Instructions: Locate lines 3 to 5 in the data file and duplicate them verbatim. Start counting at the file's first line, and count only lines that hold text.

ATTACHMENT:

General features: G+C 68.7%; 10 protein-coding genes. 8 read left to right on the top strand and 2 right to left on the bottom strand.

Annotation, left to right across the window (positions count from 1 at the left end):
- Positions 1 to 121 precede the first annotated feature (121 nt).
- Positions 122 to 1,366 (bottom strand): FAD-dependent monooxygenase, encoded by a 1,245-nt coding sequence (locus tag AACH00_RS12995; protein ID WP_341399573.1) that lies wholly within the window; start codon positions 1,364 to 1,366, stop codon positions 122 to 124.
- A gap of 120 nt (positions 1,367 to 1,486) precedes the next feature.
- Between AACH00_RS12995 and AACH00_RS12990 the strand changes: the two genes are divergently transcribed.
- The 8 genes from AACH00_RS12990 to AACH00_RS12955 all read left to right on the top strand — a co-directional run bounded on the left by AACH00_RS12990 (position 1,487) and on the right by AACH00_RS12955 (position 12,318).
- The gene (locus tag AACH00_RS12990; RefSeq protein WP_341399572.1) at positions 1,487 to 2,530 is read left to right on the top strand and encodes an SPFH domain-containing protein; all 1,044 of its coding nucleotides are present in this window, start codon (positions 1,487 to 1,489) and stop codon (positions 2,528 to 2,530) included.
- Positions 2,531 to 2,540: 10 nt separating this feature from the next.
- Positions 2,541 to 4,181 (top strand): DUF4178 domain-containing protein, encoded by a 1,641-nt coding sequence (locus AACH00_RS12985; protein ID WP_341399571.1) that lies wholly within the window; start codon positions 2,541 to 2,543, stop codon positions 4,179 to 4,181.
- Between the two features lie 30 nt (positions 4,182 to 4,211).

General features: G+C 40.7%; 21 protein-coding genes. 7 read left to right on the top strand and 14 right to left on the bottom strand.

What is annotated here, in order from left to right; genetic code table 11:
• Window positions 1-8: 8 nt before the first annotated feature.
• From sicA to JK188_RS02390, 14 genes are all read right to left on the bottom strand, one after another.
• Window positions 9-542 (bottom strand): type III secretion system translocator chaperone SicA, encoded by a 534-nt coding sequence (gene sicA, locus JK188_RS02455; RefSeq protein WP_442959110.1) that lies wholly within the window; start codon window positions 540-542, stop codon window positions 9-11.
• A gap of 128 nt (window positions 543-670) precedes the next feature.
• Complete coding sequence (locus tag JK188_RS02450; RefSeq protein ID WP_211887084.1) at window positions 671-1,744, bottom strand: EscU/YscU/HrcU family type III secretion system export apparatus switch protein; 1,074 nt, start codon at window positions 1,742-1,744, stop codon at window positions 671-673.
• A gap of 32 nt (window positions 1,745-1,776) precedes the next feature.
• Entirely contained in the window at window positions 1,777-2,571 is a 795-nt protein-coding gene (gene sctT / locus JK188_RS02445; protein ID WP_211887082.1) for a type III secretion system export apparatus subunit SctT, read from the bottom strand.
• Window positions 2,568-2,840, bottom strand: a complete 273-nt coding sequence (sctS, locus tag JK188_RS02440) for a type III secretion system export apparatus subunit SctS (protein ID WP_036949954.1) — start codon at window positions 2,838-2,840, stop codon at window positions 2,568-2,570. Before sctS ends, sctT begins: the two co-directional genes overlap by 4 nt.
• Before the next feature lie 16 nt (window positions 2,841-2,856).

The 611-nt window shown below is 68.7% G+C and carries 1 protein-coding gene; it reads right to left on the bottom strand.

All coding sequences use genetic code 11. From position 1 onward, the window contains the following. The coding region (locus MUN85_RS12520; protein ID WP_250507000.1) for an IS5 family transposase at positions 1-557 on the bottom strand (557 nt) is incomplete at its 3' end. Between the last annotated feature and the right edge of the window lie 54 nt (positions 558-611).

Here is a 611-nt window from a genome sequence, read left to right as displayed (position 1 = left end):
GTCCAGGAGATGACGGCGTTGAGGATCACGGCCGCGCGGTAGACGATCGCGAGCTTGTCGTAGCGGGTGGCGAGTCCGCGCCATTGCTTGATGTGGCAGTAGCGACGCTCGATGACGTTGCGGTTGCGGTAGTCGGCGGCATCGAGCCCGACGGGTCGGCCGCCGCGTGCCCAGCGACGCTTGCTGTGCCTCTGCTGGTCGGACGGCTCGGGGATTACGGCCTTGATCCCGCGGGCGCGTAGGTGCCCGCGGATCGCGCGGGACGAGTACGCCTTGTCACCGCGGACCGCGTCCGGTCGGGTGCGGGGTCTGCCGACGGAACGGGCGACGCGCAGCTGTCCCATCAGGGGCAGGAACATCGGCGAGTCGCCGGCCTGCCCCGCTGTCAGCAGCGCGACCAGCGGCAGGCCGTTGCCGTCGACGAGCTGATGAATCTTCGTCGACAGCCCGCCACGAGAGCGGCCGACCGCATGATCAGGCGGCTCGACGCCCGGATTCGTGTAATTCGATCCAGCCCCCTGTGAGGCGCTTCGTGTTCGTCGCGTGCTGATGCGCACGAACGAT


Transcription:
- Positions 1 to 121 precede the first annotated feature (121 nt).
- Positions 122 to 1,366 (bottom strand): FAD-dependent monooxygenase, encoded by a 1,245-nt coding sequence (locus tag AACH00_RS12995; protein ID WP_341399573.1) that lies wholly within the window; start codon positions 1,364 to 1,366, stop codon positions 122 to 124.
- A gap of 120 nt (positions 1,367 to 1,486) precedes the next feature.